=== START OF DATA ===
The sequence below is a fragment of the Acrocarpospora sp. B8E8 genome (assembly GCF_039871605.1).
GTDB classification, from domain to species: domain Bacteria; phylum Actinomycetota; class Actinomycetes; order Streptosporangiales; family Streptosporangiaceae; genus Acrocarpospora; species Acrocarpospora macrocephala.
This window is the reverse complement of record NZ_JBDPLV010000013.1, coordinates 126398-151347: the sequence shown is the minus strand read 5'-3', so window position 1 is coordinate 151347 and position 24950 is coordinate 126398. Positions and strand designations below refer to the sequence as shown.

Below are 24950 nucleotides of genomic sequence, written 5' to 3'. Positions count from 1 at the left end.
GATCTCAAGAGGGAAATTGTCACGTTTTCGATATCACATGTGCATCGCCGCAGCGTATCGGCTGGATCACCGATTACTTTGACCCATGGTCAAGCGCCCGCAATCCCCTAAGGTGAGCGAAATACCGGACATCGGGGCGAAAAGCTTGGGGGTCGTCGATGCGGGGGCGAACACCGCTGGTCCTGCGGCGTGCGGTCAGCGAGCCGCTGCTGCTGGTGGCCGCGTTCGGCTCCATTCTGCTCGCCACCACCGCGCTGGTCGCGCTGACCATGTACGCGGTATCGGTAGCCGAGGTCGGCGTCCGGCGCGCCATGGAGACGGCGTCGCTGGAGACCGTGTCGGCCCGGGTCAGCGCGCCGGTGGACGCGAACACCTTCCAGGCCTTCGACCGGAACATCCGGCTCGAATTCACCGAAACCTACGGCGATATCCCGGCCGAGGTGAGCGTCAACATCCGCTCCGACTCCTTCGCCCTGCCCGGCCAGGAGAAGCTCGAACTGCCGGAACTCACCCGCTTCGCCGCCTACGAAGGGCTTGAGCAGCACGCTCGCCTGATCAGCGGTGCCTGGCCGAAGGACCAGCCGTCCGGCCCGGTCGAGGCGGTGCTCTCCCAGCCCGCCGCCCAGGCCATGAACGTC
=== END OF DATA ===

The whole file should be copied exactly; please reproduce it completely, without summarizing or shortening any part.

The sequence below is a fragment of the Acrocarpospora sp. B8E8 genome (assembly GCF_039871605.1).
GTDB classification, from domain to species: domain Bacteria; phylum Actinomycetota; class Actinomycetes; order Streptosporangiales; family Streptosporangiaceae; genus Acrocarpospora; species Acrocarpospora macrocephala.
This window is the reverse complement of record NZ_JBDPLV010000013.1, coordinates 126398-151347: the sequence shown is the minus strand read 5'-3', so window position 1 is coordinate 151347 and position 24950 is coordinate 126398. Positions and strand designations below refer to the sequence as shown.

Below are 24950 nucleotides of genomic sequence, written 5' to 3'. Positions count from 1 at the left end.
GATCTCAAGAGGGAAATTGTCACGTTTTCGATATCACATGTGCATCGCCGCAGCGTATCGGCTGGATCACCGATTACTTTGACCCATGGTCAAGCGCCCGCAATCCCCTAAGGTGAGCGAAATACCGGACATCGGGGCGAAAAGCTTGGGGGTCGTCGATGCGGGGGCGAACACCGCTGGTCCTGCGGCGTGCGGTCAGCGAGCCGCTGCTGCTGGTGGCCGCGTTCGGCTCCATTCTGCTCGCCACCACCGCGCTGGTCGCGCTGACCATGTACGCGGTATCGGTAGCCGAGGTCGGCGTCCGGCGCGCCATGGAGACGGCGTCGCTGGAGACCGTGTCGGCCCGGGTCAGCGCGCCGGTGGACGCGAACACCTTCCAGGCCTTCGACCGGAACATCCGGCTCGAATTCACCGAAACCTACGGCGATATCCCGGCCGAGGTGAGCGTCAACATCCGCTCCGACTCCTTCGCCCTGCCCGGCCAGGAGAAGCTCGAACTGCCGGAACTCACCCGCTTCGCCGCCTACGAAGGGCTTGAGCAGCACGCTCGCCTGATCAGCGGTGCCTGGCCGAAGGACCAGCCGTCCGGCCCGGTCGAGGCGGTGCTCTCCCAGCCCGCCGCCCAGGCCATGAACGTC